paintballHomepaintballPicturespaintballTechnicalpaintballTournamentpaintballCalendarpaintballRecreationalpaintballFieldspaintballStorespaintballClassified AdspaintballAuctionspaintball
paintballBeginner InfopaintballNews And ArticlespaintballLinkspaintballForumspaintballResourcespaintballVideopaintballContact UspaintballSearchpaintball
Translations


Email This Page

Register Here

Ragtop's Video Archive
 

What do you think?  Add your comments in WARPIG's REC TALK Forum

 


Ragtop’s Video Archive
Aliens vs Predators DVD
Review by Bill Mills

Over the course of just a few years the sport of paintball has gone from having just a handful of videos available into an activity that is literally awash with videos.  As new production companies have jumped into the game competition has increased both production quality, and the number of events that are covered on video for cablecast, the web and VHS or DVD.

Tournament paintball has been the most popular subject for videos, in part because of its popularity and fan base, but also because it is much easier to produce a coherent video from a tournament than a scenario game.  Even though scenario games continue to grow in popularity, video producers have found that it is extremely challenging to shoot a scenario with an affordable sized production crew, and then take that footage and assemble it into a program that is not only interesting, but actually conveys the story of what happened at the game.

Thomas Fletcher of Ocala, FL has taken on that challenge with Ragtop’s Video Archive.  Ocala is one of scenario paintball’s hotspots, as it is the home of both Wayne Dollack 24 Hour scenarios and Old River Paintball.

Compared to most paintball videos on the market, the image quality and camera work of the Aliens vs Predator’s CD falls short.  However, the DVD balances that out with the addition of a 3D animated narrator.  The cloaked figure introduced the video and then takes the viewers to a computer generated virtual battle field map.  At various breaks in the video the narrator and map reappear.  While markers representing the marines, aliens, and predators slide between bases on the map, the narrator’s voice explains what is happening, from players attacking a base, to why they need to move props from one location to another.  The map and narrator ad an innovative new dimension that allows the story to be told.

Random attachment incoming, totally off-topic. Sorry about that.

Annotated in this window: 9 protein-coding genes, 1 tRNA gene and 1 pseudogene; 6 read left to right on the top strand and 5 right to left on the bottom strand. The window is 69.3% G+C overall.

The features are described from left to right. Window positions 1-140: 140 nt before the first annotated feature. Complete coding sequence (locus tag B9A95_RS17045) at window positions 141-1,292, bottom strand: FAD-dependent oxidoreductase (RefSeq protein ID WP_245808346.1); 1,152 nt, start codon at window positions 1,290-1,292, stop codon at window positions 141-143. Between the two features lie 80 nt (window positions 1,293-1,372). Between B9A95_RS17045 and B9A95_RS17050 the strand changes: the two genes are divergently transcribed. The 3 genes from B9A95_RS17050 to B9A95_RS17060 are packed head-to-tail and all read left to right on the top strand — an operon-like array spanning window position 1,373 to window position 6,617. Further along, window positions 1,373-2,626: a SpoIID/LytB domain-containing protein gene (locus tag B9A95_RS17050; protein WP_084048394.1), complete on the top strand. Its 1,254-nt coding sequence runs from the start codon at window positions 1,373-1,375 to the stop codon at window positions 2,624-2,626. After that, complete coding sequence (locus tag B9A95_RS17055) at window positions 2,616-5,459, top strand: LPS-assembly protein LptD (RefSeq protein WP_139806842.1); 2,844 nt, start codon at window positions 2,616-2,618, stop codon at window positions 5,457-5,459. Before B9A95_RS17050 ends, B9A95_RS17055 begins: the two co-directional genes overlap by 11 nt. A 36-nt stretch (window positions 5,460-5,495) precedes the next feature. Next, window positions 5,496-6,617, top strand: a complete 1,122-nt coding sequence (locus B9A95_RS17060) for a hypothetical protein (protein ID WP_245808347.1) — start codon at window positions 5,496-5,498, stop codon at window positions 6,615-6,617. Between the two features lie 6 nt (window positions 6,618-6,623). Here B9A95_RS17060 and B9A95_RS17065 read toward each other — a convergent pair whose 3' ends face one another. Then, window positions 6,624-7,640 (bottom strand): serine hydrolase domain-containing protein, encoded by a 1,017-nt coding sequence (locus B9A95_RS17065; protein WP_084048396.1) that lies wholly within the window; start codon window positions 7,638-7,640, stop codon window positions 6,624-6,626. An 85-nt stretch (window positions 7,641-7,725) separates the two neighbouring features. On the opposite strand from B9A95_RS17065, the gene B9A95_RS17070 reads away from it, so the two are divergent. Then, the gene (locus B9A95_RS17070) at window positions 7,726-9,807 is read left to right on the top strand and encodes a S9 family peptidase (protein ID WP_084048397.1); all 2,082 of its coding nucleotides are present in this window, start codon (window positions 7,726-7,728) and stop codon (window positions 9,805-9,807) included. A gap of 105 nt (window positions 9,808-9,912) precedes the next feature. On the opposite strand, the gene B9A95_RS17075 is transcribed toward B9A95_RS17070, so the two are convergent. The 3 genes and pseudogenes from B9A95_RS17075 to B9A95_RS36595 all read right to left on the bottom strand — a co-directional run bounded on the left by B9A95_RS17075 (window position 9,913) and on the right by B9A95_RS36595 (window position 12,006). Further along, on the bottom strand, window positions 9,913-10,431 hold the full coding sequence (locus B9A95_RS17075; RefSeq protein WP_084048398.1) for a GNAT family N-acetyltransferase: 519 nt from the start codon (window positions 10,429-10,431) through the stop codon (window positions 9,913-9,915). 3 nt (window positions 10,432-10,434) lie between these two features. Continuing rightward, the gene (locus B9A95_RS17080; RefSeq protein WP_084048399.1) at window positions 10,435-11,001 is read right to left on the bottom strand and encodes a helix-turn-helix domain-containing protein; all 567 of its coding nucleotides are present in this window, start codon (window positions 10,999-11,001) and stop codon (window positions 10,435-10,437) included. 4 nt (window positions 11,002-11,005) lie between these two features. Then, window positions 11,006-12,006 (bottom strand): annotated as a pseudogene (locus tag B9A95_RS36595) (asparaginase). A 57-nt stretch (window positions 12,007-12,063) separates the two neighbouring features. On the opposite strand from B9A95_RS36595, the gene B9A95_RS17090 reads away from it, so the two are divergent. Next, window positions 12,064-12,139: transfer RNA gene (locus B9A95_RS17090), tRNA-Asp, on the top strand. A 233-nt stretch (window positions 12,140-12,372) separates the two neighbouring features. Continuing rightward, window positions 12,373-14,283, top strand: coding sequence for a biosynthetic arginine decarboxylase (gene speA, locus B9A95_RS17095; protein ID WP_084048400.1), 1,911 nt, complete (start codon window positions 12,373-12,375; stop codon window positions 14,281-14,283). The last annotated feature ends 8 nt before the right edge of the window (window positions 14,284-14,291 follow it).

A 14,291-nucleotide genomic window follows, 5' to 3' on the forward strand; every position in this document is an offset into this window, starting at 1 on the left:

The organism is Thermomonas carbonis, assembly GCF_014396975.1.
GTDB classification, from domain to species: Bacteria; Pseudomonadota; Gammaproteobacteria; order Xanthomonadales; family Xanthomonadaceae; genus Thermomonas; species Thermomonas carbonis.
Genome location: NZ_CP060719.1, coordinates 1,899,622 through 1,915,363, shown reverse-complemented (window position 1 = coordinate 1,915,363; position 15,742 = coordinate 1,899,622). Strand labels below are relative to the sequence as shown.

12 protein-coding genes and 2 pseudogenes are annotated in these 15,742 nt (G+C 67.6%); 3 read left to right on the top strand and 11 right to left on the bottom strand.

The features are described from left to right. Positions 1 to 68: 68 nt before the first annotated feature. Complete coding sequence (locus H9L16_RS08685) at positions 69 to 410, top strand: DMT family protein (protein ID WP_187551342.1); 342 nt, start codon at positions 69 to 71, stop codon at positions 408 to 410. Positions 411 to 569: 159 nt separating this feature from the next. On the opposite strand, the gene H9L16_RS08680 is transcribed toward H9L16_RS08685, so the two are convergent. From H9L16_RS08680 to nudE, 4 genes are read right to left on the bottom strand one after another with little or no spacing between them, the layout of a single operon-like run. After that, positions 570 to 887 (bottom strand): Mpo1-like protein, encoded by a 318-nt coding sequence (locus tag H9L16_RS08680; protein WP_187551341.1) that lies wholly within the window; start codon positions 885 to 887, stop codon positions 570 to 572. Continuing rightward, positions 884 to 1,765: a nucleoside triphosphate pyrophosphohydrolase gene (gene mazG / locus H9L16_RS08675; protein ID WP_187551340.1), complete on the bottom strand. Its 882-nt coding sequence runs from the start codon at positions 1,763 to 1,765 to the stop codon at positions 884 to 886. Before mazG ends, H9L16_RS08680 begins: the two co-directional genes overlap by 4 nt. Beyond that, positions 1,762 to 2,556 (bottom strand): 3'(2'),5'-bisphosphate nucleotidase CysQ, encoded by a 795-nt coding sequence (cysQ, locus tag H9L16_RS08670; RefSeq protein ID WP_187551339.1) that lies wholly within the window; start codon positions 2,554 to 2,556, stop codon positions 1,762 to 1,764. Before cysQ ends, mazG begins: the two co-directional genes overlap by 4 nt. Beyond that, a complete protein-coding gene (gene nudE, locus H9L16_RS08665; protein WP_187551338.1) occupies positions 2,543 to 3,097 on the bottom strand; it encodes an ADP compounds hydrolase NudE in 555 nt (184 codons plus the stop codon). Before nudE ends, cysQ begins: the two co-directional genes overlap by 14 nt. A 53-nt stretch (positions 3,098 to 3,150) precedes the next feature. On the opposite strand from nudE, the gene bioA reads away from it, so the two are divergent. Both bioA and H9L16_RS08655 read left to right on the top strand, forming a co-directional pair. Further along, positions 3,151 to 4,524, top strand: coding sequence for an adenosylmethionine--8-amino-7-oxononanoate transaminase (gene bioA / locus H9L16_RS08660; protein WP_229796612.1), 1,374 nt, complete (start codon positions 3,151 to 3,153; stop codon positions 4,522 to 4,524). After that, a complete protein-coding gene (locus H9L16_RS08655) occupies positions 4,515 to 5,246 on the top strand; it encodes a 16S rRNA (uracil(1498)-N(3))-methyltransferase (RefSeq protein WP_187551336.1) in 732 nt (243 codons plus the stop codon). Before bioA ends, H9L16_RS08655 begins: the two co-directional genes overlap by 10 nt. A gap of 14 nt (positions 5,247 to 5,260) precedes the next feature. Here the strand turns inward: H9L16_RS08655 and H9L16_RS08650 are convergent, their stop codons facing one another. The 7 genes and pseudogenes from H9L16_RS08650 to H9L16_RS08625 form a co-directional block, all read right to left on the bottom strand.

Fletcher makes the videos available in both DVD versions, as well as VCDs which, while reduced in video quality, can be viewed on most computers with a standard CD-ROM drive.  The Aliens vs. Predator DVD does not use menus, it simply jumps into the story with the narrator’s introduction.  The scenario took place in early June 2003 and was already available on DVD in the start of July, which is an impressive turn around time considering the amount of 3D animation involved.  Photos, and often video clips frm Ragtop Video DVDs can be found on the Ragtop’s Video Archive web site at www.ragtopvideo.com.

 


Copyright © 1992-2012 Corinthian Media Services. WARPIG's webmasters can be reached through our feedback form.
All articles and images are copyrighted and may not be redistributed without the written permission of their original creators and Corinthian Media Services. The WARPIG paintball page is a collection of information, and pointers to sources from around the internet and other locations. As such, Corinthian Media Services makes no claims to the trustworthiness, or reliability of said information. The information contained in, and referenced by WARPIG, should not be used as a substitute for safety information from trained professionals in the paintball industry.
'Let a man regard us in this manner, as servants of Christ and stewards of the mysteries of God.' I Corinthians 4:1